Intracranial volume measurement of sagittal craniosynostosis

Peter J. Anderson*, David J. Netherway, Karen McGlaughlin, David J. David

*Corresponding author for this work

Research output: Contribution to journalArticlepeer-review

22 Citations (Scopus)


We report 41 cases of non-syndromic isolated sagittal synostosis in which evaluation of intracranial volumes was undertaken. Twenty-six were male and fifteen were female. The measured intracranial volumes were then compared with normal age-corrected values. We have found that intracranial volumes were significantly larger than the normal population intracranial volumes in both sexes. However the statistical significance of this finding was much greater in females, (p < 0.00002), than males (p < 0.040), which was only of borderline significance. The results confirm smaller, earlier studies that intracranial volumes in sagittal synostosis patients are larger than average for age-corrected normal values. Analysis of a sub-set of six patients with sagittal synostosis who were found to have a common polymorphism 294C > T (Asn294Asn) in FGFR3 (fibroblast growth factor Receptor 3) on genetic testing were compared to age and sex matched cases of non-syndromic sagittal synostosis (without an underlying mutation) which confirmed that there were no discernable differences in intracranial volumes between the two groups. We conclude that this investigation supports the role of cranial re-shaping to improve cosmesis as the primary aim of surgical correction in this condition, in the absence of raised intracranial pressure.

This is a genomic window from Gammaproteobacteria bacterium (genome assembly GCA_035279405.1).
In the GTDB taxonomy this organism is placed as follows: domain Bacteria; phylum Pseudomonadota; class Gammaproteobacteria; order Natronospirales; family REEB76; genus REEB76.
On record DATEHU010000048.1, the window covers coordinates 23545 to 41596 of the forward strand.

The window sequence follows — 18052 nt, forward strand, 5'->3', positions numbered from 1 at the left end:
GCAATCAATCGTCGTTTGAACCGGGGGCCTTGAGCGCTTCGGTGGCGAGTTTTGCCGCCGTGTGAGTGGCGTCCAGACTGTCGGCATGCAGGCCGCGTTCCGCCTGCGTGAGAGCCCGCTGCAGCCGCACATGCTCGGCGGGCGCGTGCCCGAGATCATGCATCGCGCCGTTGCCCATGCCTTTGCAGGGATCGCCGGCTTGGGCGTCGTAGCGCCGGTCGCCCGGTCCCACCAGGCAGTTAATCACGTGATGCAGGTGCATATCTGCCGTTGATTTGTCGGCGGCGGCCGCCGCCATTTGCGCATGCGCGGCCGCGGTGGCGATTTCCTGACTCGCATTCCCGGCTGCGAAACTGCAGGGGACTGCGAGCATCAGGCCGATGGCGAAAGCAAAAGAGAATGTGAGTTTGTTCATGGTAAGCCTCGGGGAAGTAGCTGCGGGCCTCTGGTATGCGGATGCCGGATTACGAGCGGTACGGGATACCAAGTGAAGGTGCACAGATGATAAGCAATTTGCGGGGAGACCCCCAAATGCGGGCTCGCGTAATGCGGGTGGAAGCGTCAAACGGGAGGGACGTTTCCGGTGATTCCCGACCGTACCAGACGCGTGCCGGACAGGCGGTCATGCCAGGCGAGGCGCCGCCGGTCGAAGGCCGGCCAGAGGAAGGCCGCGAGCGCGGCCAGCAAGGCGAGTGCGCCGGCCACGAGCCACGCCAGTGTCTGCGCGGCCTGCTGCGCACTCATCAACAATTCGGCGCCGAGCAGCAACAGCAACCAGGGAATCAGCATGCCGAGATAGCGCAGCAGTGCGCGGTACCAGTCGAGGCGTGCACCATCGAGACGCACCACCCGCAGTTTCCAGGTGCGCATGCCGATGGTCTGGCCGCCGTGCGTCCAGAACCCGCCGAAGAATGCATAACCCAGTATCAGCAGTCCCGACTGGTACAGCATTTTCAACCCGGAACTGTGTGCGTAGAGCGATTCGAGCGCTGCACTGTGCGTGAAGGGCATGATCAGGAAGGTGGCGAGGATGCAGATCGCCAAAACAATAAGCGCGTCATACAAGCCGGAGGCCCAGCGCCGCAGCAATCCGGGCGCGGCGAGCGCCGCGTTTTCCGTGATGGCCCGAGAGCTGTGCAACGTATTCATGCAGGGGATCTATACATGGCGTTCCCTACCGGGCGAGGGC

Original languageEnglish
Pages (from-to)455-458
Number of pages4
JournalJournal of Clinical Neuroscience
Issue number5
Publication statusPublished - May 2007
Externally publishedYes


  • Craniosynostosis
  • Sagittal suture


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